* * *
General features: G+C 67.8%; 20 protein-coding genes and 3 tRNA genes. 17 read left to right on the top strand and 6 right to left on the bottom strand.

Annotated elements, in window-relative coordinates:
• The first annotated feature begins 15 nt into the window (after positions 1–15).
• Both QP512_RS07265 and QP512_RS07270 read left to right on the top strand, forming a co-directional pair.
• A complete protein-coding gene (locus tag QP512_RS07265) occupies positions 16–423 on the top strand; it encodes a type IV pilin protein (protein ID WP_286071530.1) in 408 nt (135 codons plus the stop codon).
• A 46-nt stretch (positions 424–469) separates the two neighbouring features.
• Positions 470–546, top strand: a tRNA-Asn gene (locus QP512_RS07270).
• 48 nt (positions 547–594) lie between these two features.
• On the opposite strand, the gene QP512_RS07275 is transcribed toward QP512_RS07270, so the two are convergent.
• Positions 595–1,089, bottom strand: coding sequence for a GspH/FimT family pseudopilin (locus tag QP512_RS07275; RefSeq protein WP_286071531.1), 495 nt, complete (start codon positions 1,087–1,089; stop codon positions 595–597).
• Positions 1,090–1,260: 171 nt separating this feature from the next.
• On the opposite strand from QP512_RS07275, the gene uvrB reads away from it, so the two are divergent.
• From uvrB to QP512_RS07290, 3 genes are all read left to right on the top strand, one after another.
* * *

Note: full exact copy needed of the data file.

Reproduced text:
General features: G+C 67.8%; 20 protein-coding genes and 3 tRNA genes. 17 read left to right on the top strand and 6 right to left on the bottom strand.

Annotated elements, in window-relative coordinates:
• The first annotated feature begins 15 nt into the window (after positions 1–15).
• Both QP512_RS07265 and QP512_RS07270 read left to right on the top strand, forming a co-directional pair.
• A complete protein-coding gene (locus tag QP512_RS07265) occupies positions 16–423 on the top strand; it encodes a type IV pilin protein (protein ID WP_286071530.1) in 408 nt (135 codons plus the stop codon).
• A 46-nt stretch (positions 424–469) separates the two neighbouring features.
• Positions 470–546, top strand: a tRNA-Asn gene (locus QP512_RS07270).
• 48 nt (positions 547–594) lie between these two features.
• On the opposite strand, the gene QP512_RS07275 is transcribed toward QP512_RS07270, so the two are convergent.
• Positions 595–1,089, bottom strand: coding sequence for a GspH/FimT family pseudopilin (locus tag QP512_RS07275; RefSeq protein WP_286071531.1), 495 nt, complete (start codon positions 1,087–1,089; stop codon positions 595–597).
• Positions 1,090–1,260: 171 nt separating this feature from the next.
• On the opposite strand from QP512_RS07275, the gene uvrB reads away from it, so the two are divergent.
• From uvrB to QP512_RS07290, 3 genes are all read left to right on the top strand, one after another.